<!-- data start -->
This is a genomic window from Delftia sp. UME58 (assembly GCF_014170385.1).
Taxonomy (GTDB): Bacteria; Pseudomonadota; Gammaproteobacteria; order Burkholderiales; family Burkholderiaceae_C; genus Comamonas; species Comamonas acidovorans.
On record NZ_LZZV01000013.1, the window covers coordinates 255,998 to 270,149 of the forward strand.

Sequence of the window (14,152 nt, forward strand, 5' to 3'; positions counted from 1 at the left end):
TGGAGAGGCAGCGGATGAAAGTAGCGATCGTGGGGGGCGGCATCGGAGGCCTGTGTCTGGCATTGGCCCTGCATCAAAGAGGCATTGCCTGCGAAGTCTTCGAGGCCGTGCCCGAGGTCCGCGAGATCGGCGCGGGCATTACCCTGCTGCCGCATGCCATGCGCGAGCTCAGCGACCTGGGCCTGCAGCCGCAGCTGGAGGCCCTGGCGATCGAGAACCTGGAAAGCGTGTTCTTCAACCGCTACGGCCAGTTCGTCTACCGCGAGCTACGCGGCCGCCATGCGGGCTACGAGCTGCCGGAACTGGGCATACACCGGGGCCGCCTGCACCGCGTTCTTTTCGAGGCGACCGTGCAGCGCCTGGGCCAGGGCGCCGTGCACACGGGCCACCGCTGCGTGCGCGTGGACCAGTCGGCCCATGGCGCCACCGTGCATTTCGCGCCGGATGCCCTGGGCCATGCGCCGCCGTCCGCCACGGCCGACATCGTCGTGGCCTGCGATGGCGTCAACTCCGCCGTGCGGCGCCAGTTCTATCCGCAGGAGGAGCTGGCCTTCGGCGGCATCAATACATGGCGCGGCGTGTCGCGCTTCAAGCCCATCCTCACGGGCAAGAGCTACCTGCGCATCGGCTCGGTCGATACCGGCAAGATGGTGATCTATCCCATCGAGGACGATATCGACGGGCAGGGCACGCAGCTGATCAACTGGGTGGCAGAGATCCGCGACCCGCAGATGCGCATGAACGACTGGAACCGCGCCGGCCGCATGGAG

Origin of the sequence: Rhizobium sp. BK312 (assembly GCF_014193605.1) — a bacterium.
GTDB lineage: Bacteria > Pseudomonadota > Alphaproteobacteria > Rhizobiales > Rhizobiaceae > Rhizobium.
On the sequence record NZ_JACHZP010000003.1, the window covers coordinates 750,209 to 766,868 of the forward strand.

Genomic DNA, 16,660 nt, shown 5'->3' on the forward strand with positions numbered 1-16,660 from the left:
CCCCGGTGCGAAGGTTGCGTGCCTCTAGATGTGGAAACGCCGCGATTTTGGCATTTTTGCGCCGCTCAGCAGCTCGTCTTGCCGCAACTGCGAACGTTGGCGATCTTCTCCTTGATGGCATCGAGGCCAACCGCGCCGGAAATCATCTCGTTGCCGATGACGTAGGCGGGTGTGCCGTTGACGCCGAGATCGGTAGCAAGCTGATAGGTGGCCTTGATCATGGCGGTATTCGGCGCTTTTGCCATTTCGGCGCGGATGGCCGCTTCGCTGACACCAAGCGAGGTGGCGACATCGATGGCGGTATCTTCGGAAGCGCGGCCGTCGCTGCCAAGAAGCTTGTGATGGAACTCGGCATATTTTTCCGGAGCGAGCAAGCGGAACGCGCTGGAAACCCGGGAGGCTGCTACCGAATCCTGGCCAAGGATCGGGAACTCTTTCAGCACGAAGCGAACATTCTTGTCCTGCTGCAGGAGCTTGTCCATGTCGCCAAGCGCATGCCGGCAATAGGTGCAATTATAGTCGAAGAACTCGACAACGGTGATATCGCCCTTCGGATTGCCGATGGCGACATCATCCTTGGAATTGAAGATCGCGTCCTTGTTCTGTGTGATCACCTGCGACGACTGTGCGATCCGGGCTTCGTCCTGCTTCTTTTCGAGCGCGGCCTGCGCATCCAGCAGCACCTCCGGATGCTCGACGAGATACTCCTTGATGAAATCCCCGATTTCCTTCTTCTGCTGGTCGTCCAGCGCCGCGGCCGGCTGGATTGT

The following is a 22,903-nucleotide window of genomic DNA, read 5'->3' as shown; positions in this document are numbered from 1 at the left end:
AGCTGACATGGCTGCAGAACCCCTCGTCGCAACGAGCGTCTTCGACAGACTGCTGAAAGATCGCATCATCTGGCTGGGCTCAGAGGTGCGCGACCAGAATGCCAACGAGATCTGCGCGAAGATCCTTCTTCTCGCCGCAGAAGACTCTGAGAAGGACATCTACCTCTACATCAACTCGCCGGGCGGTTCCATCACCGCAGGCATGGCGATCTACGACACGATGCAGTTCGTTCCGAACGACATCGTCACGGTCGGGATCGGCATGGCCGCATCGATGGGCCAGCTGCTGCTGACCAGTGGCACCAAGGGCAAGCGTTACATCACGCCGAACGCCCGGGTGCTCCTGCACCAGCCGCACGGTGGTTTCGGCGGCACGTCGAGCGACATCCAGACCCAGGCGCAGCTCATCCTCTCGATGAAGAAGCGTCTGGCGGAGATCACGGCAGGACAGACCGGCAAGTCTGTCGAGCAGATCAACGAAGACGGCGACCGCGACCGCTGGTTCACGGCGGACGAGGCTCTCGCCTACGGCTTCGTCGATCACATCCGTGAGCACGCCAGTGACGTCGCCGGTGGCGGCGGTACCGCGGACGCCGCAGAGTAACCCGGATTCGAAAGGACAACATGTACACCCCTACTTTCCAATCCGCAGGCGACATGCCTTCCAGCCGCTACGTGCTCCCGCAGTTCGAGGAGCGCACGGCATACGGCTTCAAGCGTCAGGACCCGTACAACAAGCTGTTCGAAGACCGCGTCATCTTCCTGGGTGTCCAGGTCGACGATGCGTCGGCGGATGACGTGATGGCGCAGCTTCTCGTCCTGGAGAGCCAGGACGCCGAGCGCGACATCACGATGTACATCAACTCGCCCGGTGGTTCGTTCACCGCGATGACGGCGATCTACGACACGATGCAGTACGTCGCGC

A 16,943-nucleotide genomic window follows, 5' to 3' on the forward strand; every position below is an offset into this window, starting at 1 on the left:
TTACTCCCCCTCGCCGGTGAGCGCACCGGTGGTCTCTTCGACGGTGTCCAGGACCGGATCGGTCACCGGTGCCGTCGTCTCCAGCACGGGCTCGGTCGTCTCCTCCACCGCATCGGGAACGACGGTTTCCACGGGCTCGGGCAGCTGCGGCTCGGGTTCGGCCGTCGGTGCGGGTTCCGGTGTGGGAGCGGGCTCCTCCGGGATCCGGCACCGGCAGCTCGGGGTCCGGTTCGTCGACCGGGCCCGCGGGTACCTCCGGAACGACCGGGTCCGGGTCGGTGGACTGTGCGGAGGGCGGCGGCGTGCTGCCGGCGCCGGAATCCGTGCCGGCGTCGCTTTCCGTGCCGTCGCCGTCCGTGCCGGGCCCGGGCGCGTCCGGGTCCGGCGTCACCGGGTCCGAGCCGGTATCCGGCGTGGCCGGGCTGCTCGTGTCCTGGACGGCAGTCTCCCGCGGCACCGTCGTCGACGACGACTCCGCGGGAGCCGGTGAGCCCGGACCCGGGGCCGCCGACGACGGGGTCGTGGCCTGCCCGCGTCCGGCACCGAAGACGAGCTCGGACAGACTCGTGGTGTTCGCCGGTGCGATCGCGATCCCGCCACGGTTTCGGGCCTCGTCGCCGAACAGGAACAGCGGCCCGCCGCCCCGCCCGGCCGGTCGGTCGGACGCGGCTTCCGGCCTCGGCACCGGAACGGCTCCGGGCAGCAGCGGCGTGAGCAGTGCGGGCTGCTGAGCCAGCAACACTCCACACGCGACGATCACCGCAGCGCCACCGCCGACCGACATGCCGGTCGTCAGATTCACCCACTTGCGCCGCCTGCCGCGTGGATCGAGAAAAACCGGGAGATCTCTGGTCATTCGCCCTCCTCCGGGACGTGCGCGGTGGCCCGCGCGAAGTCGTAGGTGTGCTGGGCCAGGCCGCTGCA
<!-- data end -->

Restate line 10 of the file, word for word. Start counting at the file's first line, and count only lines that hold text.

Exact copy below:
CCCCGGTGCGAAGGTTGCGTGCCTCTAGATGTGGAAACGCCGCGATTTTGGCATTTTTGCGCCGCTCAGCAGCTCGTCTTGCCGCAACTGCGAACGTTGGCGATCTTCTCCTTGATGGCATCGAGGCCAACCGCGCCGGAAATCATCTCGTTGCCGATGACGTAGGCGGGTGTGCCGTTGACGCCGAGATCGGTAGCAAGCTGATAGGTGGCCTTGATCATGGCGGTATTCGGCGCTTTTGCCATTTCGGCGCGGATGGCCGCTTCGCTGACACCAAGCGAGGTGGCGACATCGATGGCGGTATCTTCGGAAGCGCGGCCGTCGCTGCCAAGAAGCTTGTGATGGAACTCGGCATATTTTTCCGGAGCGAGCAAGCGGAACGCGCTGGAAACCCGGGAGGCTGCTACCGAATCCTGGCCAAGGATCGGGAACTCTTTCAGCACGAAGCGAACATTCTTGTCCTGCTGCAGGAGCTTGTCCATGTCGCCAAGCGCATGCCGGCAATAGGTGCAATTATAGTCGAAGAACTCGACAACGGTGATATCGCCCTTCGGATTGCCGATGGCGACATCATCCTTGGAATTGAAGATCGCGTCCTTGTTCTGTGTGATCACCTGCGACGACTGTGCGATCCGGGCTTCGTCCTGCTTCTTTTCGAGCGCGGCCTGCGCATCCAGCAGCACCTCCGGATGCTCGACGAGATACTCCTTGATGAAATCCCCGATTTCCTTCTTCTGCTGGTCGTCCAGCGCCGCGGCCGGCTGGATTGT